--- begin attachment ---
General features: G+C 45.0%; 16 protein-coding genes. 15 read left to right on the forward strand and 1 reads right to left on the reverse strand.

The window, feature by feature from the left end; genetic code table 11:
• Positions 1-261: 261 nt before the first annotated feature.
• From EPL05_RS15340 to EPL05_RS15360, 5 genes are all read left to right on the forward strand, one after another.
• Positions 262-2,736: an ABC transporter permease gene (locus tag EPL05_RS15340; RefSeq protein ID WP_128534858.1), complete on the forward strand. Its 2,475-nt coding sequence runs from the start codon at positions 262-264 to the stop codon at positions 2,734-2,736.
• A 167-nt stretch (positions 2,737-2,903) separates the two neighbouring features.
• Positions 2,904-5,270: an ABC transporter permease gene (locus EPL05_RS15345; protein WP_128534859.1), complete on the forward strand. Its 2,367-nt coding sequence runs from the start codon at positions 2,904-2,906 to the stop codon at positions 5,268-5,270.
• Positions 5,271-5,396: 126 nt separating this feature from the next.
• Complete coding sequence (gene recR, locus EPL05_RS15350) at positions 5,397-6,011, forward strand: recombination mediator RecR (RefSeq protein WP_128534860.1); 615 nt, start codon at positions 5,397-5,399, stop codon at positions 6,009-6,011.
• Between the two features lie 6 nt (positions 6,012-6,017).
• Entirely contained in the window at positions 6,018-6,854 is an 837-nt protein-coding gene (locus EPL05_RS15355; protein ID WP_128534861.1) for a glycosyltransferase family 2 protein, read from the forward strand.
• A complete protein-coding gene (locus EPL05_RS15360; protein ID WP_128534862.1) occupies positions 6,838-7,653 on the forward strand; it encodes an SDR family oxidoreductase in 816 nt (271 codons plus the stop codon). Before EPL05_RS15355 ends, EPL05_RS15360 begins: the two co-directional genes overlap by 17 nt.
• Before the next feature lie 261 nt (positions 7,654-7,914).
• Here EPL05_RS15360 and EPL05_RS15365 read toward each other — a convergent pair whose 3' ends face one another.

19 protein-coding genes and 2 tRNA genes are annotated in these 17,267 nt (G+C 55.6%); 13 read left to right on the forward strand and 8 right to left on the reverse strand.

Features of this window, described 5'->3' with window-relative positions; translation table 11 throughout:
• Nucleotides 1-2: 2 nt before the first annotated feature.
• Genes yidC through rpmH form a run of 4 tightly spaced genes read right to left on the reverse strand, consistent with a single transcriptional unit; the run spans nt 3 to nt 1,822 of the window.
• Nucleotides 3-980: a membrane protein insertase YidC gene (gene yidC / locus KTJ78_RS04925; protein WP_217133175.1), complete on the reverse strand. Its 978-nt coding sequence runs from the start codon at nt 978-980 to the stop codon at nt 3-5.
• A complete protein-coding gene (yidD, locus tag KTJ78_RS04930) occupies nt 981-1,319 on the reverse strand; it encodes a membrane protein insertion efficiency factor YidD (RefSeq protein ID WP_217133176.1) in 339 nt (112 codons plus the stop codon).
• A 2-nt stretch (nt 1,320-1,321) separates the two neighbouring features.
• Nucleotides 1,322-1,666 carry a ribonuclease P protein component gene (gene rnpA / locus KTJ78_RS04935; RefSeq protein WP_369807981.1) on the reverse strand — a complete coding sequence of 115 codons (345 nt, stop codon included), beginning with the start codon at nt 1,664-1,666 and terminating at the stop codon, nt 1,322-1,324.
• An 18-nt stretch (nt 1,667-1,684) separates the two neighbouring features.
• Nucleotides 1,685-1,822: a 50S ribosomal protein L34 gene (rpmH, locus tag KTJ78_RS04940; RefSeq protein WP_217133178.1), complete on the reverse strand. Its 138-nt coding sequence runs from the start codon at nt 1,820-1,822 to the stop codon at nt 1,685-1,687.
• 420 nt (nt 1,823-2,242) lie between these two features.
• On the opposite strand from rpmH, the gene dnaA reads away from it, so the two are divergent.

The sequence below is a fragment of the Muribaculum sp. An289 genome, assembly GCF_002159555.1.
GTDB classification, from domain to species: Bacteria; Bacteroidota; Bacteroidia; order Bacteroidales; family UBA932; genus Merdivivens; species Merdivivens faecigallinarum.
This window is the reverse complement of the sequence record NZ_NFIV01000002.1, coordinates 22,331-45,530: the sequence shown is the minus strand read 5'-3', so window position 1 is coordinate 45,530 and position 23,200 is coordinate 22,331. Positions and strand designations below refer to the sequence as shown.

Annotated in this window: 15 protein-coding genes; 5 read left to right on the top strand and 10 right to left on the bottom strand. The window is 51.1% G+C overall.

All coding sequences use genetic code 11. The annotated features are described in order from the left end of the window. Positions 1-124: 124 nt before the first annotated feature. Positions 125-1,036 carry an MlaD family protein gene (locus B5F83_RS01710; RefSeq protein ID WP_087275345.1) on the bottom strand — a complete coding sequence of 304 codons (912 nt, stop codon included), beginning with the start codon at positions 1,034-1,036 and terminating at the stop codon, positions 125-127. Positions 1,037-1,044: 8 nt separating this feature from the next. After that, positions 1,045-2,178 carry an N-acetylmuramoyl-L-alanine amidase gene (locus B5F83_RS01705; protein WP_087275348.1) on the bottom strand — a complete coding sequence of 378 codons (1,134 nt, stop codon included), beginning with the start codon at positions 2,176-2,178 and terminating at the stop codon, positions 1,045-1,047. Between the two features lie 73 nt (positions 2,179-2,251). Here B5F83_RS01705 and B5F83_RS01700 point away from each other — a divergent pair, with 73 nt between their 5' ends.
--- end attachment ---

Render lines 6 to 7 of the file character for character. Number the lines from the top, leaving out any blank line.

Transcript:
• A 167-nt stretch (positions 2,737-2,903) separates the two neighbouring features.
• Positions 2,904-5,270: an ABC transporter permease gene (locus EPL05_RS15345; protein WP_128534859.1), complete on the forward strand. Its 2,367-nt coding sequence runs from the start codon at positions 2,904-2,906 to the stop codon at positions 5,268-5,270.